President Barack Obama signed legislation extending unemployment benefits Thursday, a hard-fought achievement his party will use to portray Republicans as callous to the needs of ordinary workers in a fall election campaign tied to the country's economic fate.
WASHINGTON — President Barack Obama signed legislation extending unemployment benefits Thursday for 2.5 million jobless Americans, a hard-fought achievement his party will use to portray Republicans as callous to the needs of ordinary workers in a fall election campaign tied to the country's economic fate.
But Democrats continued to struggle over the next steps to improve the economy, confronting a 9.5 percent jobless rate and voters who are demanding jobs and paychecks, not just unemployment checks.
After this week's victory on unemployment, Democrats still must decide whether to allow Bush-era tax breaks for wealthy Americans to expire at the end of 2010 — a step Republicans say would represent the largest tax hike in recent history.
Obama signed the unemployment bill into law just hours after congressional passage, then urged lawmakers to move swiftly to their next orders of business.
"Now it's time for Congress to act on more proposals that support our economic recovery, including passing critical aid to our states and support to small businesses," Obama said, saying passage of tax and lending measures "should not be held hostage to partisan tactics."
The House voted 272-152 earlier in the day to extend unemployment insurance through November for those who have not exhausted up to 99 weeks of aid. The payments are retroactive to late May.
Republicans had stalled the $33.9 billion package for weeks, arguing that aid should be paid by making cuts elsewhere. Democrats have maintained that jobless benefits are emergency spending that traditionally have not been offset.
There were clear indications this week of how the legislative battle will be used on the campaign trail.
Republicans argued that Democrats' handling of the unemployment legislation, like the stimulus package of 2009, represented another stumble on economic issues.
"Their first plan failed miserably so they're coming with a plan adding another $34 billon to the national debt," said GOP Rep. Steve Salise of Louisiana during the floor debate.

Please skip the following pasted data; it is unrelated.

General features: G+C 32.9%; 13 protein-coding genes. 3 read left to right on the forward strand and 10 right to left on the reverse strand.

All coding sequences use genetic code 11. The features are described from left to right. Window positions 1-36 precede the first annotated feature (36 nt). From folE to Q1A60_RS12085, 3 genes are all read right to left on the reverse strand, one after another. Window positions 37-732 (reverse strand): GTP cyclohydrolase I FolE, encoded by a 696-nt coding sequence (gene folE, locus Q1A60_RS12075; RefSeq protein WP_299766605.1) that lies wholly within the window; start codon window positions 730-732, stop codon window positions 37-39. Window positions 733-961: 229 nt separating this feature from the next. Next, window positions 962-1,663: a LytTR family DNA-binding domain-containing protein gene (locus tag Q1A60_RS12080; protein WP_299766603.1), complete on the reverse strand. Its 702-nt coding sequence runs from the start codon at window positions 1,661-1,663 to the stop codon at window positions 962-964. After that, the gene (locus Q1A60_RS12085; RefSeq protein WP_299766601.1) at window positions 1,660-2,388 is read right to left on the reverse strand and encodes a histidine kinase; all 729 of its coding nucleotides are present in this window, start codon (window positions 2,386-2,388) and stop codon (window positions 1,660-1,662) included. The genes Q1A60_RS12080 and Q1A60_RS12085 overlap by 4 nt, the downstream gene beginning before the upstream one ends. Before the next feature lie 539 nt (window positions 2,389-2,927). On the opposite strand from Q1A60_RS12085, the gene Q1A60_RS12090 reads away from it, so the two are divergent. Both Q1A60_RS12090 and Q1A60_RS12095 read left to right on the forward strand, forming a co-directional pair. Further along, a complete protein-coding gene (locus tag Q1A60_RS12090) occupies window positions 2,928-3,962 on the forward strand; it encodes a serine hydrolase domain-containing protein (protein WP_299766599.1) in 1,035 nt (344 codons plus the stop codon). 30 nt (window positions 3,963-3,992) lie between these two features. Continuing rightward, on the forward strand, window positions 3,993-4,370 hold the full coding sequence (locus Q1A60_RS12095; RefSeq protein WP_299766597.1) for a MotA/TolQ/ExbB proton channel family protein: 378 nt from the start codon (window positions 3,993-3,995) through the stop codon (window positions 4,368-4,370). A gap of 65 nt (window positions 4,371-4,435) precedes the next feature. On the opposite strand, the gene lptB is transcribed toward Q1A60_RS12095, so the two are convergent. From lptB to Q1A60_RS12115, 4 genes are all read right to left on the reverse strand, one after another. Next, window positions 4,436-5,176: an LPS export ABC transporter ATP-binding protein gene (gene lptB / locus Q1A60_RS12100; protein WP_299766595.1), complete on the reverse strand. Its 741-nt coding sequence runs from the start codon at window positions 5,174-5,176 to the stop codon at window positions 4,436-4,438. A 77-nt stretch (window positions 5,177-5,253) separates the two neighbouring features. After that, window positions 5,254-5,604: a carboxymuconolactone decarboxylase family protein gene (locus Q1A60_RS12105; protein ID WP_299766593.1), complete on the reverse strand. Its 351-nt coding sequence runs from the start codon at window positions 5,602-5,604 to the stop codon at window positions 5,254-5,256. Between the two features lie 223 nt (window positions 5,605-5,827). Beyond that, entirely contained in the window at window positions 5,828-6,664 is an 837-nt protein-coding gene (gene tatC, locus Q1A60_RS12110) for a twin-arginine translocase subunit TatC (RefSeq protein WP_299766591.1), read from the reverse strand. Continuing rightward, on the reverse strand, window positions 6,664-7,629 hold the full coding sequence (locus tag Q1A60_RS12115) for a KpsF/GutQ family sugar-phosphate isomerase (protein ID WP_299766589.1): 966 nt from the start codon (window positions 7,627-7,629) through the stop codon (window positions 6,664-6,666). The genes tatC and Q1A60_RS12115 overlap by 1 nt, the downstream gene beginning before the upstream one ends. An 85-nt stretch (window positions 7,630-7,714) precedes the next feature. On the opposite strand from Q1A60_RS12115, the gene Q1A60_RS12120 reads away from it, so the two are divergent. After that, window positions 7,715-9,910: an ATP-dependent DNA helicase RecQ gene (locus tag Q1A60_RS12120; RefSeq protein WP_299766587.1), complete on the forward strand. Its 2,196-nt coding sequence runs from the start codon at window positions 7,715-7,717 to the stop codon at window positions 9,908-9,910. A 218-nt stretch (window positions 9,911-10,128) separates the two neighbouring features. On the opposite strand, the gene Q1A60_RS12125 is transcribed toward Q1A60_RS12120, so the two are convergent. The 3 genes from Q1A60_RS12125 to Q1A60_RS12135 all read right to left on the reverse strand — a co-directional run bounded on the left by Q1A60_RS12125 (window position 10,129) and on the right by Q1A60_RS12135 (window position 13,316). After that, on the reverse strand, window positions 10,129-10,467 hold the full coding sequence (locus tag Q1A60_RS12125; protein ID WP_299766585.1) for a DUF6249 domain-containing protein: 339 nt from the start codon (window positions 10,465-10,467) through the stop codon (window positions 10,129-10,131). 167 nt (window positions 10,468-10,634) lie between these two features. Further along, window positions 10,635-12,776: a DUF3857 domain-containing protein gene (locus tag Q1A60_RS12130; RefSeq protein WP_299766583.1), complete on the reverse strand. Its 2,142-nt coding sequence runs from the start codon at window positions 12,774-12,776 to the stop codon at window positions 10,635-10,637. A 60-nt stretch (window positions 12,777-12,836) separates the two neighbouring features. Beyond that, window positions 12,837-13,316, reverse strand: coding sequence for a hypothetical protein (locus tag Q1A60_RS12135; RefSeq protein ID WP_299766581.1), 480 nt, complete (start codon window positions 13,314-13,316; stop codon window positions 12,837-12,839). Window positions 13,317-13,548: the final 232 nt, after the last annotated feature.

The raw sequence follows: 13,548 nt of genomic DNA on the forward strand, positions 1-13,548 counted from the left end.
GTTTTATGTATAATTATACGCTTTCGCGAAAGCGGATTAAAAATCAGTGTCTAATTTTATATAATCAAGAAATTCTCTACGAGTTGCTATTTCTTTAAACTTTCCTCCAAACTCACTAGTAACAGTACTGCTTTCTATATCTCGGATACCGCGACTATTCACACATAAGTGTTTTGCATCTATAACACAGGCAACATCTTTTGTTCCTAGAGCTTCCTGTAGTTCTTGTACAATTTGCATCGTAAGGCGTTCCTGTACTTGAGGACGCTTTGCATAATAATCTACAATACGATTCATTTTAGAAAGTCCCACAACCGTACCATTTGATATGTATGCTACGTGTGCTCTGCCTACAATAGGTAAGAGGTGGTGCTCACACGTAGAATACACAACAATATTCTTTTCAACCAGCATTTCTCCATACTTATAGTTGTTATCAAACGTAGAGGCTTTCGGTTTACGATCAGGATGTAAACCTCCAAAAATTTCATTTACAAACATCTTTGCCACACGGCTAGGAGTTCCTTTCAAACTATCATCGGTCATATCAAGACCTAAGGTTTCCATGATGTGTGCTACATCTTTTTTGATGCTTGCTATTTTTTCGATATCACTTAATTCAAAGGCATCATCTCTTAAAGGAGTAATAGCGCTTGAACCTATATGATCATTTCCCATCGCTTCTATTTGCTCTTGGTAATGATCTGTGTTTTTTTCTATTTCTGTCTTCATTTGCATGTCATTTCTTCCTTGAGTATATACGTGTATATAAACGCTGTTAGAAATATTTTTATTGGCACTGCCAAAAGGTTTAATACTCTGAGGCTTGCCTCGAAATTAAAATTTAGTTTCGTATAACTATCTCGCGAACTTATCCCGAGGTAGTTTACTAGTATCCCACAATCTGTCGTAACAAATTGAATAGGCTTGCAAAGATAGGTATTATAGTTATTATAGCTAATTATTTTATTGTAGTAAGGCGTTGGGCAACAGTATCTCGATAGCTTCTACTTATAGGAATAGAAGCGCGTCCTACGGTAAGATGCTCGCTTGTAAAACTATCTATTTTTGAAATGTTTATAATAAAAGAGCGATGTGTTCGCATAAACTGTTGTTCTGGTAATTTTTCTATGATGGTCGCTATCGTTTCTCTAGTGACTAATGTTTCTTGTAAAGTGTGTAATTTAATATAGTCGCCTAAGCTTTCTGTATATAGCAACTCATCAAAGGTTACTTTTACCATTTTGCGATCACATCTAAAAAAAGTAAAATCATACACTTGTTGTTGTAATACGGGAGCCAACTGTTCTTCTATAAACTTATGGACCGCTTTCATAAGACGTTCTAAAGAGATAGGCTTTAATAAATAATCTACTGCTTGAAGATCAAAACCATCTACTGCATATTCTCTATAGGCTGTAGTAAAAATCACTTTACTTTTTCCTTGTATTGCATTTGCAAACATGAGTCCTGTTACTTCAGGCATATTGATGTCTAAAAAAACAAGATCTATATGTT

But while Republicans sought to burnish their credentials as fiscal hawks, Democrats warned that GOP control of the House would spell a return to tax breaks and other policies of the George W. Bush administration that contributed to the growth of the federal deficit.
House Speaker Nancy Pelosi , D-Calif., recalled that Republicans not only stalled jobless aid, but blocked the health care overhaul and Wall Street restructuring while promoting an extension of the Bush tax cuts "for the wealthiest people in America."
Many economists have concluded that unemployment benefits not only provide laid-off Americans with vital cash to pay bills, but also offers an important, if modest, boost to a still fragile economy.
Hiring remains slow as companies are reluctant to invest. And despite months of economic growth, the nation has not begun to generate enough jobs on a monthly basis to lower the unemployment rate.
Federal Reserve Chairman Ben S. Bernanke testified before Congress this week that the unemployment rate is expected to remain at higher than normal rates for the next several years.
Against this backdrop, Democrats on Thursday pressed an agenda of manufacturing and small business incentives that experts say will provide only modest relief.
"They want to appear like they're doing something, but what they are doing — while not harmful and maybe beneficial (is) not likely to have a significant effect on the economy and job creation over the next three, six or 12 months," said Sherle Schwenninger, director of the economic growth program at the New America Foundation, a think tank.